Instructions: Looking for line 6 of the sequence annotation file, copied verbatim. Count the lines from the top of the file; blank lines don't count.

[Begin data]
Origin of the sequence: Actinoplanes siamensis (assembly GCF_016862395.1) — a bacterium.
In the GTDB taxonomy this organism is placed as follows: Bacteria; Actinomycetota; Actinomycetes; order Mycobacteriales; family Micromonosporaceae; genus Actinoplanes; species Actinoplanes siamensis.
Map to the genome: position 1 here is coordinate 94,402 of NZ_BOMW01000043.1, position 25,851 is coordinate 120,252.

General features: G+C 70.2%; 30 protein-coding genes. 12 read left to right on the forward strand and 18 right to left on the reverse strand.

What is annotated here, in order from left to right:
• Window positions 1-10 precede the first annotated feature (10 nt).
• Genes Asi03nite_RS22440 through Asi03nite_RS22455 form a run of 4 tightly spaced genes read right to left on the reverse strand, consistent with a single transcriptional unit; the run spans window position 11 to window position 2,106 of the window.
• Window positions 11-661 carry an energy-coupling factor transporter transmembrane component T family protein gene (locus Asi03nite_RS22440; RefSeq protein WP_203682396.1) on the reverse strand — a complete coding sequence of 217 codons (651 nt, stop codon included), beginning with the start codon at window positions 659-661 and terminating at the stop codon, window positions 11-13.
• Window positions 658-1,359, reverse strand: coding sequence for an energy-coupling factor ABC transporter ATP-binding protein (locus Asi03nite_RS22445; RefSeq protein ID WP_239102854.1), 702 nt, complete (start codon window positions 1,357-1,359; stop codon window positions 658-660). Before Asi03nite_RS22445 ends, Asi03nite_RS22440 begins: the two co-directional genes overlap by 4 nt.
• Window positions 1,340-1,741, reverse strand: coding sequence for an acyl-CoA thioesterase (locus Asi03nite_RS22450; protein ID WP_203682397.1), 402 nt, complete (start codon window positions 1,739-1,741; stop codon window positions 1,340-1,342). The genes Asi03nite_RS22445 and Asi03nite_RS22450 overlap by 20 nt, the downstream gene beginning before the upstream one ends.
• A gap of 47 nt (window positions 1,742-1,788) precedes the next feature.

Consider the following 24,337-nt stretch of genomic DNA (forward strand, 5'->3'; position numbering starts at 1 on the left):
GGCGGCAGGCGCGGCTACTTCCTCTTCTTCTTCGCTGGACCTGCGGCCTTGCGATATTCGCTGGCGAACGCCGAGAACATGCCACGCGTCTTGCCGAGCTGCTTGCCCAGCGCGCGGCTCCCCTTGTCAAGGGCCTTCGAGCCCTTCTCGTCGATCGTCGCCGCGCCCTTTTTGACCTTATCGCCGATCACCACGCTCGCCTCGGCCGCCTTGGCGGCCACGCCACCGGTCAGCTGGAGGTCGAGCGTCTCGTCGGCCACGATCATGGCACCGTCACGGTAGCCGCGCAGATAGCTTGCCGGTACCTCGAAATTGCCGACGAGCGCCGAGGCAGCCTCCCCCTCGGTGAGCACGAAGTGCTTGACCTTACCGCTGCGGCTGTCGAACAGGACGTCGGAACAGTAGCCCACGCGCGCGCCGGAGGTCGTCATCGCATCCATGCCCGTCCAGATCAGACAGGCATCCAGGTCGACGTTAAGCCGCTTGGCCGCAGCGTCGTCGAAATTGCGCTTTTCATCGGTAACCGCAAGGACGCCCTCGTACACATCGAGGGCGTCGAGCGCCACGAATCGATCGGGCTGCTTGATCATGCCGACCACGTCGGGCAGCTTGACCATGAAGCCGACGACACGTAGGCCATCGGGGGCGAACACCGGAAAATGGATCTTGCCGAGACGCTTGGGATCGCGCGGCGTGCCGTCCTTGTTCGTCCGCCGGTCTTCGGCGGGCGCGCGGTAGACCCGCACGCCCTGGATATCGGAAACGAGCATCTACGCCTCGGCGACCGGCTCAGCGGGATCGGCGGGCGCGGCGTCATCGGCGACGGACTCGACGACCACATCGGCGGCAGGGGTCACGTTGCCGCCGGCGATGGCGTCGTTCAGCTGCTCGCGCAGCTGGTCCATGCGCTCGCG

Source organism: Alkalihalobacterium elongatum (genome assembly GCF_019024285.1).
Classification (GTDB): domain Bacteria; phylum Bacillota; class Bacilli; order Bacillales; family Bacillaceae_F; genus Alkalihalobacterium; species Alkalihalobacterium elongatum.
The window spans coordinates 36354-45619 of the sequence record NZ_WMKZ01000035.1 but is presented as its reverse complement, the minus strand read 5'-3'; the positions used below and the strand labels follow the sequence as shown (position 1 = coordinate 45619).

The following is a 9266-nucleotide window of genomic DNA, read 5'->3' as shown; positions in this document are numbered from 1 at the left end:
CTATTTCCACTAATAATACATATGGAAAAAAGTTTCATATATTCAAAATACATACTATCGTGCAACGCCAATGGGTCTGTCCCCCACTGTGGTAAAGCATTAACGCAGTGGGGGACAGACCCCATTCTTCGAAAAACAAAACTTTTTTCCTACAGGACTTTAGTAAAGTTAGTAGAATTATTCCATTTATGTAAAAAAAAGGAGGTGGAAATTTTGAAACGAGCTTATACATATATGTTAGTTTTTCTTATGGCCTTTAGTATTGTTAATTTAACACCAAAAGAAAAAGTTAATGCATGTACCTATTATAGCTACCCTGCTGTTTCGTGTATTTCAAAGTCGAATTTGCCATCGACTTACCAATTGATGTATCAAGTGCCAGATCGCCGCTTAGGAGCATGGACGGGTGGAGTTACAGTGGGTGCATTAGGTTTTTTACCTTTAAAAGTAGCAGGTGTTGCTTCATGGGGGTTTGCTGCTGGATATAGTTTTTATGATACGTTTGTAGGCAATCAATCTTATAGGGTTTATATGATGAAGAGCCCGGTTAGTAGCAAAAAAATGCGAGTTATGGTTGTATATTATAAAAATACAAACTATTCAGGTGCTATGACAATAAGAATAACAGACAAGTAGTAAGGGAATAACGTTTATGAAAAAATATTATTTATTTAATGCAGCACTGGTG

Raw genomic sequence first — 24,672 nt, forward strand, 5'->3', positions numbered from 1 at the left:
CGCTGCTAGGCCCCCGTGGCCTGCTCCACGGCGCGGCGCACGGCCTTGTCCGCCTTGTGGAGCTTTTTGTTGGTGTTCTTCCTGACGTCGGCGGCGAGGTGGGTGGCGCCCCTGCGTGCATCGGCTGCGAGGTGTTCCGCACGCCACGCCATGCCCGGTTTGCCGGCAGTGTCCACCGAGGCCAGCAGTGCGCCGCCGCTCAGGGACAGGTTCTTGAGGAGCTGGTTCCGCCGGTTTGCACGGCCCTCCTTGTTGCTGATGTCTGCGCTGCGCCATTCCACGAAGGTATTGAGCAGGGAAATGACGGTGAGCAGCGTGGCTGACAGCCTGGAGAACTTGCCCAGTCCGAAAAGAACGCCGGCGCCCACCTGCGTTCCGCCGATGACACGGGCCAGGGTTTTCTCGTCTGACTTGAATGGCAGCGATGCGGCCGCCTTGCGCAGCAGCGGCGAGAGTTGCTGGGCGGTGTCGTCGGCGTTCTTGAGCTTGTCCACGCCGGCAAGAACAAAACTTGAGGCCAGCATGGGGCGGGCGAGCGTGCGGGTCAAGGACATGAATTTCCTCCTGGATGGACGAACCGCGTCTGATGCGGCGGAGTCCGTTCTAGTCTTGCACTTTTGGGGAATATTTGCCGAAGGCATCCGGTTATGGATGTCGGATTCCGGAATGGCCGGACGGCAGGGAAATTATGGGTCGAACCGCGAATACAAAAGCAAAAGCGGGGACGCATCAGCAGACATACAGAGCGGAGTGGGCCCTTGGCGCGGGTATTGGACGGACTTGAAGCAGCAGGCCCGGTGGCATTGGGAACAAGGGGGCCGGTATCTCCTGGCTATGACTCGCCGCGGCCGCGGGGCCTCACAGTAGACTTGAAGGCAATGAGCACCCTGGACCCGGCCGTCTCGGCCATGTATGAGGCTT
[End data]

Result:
• Window positions 1-10 precede the first annotated feature (10 nt).